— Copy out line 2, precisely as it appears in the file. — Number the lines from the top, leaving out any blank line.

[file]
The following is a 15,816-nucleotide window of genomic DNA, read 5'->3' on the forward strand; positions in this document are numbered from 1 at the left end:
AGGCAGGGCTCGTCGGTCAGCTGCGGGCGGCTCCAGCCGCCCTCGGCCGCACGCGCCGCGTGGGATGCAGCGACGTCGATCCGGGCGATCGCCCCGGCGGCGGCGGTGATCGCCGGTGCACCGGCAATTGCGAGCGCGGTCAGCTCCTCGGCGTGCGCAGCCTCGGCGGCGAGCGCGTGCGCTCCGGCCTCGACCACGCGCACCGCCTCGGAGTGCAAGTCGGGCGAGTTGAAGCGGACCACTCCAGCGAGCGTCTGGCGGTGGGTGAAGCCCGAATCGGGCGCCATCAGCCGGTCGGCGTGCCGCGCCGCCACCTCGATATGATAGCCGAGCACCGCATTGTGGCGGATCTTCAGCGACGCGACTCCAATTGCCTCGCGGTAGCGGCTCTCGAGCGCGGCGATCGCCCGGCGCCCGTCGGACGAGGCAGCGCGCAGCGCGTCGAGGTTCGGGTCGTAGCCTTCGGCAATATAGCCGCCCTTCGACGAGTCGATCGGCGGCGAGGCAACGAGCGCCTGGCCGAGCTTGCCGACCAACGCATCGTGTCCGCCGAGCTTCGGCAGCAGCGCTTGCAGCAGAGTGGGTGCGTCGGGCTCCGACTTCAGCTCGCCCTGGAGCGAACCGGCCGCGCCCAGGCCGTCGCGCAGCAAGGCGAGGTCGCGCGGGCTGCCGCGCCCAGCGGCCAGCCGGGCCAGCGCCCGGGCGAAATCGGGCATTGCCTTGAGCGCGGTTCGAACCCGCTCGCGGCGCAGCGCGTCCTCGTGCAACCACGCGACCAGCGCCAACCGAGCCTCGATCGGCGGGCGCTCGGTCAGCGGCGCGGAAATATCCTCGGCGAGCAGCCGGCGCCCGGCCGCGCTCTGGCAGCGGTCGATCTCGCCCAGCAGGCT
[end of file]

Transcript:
AGGCAGGGCTCGTCGGTCAGCTGCGGGCGGCTCCAGCCGCCCTCGGCCGCACGCGCCGCGTGGGATGCAGCGACGTCGATCCGGGCGATCGCCCCGGCGGCGGCGGTGATCGCCGGTGCACCGGCAATTGCGAGCGCGGTCAGCTCCTCGGCGTGCGCAGCCTCGGCGGCGAGCGCGTGCGCTCCGGCCTCGACCACGCGCACCGCCTCGGAGTGCAAGTCGGGCGAGTTGAAGCGGACCACTCCAGCGAGCGTCTGGCGGTGGGTGAAGCCCGAATCGGGCGCCATCAGCCGGTCGGCGTGCCGCGCCGCCACCTCGATATGATAGCCGAGCACCGCATTGTGGCGGATCTTCAGCGACGCGACTCCAATTGCCTCGCGGTAGCGGCTCTCGAGCGCGGCGATCGCCCGGCGCCCGTCGGACGAGGCAGCGCGCAGCGCGTCGAGGTTCGGGTCGTAGCCTTCGGCAATATAGCCGCCCTTCGACGAGTCGATCGGCGGCGAGGCAACGAGCGCCTGGCCGAGCTTGCCGACCAACGCATCGTGTCCGCCGAGCTTCGGCAGCAGCGCTTGCAGCAGAGTGGGTGCGTCGGGCTCCGACTTCAGCTCGCCCTGGAGCGAACCGGCCGCGCCCAGGCCGTCGCGCAGCAAGGCGAGGTCGCGCGGGCTGCCGCGCCCAGCGGCCAGCCGGGCCAGCGCCCGGGCGAAATCGGGCATTGCCTTGAGCGCGGTTCGAACCCGCTCGCGGCGCAGCGCGTCCTCGTGCAACCACGCGACCAGCGCCAACCGAGCCTCGATCGGCGGGCGCTCGGTCAGCGGCGCGGAAATATCCTCGGCGAGCAGCCGGCGCCCGGCCGCGCTCTGGCAGCGGTCGATCTCGCCCAGCAGGCT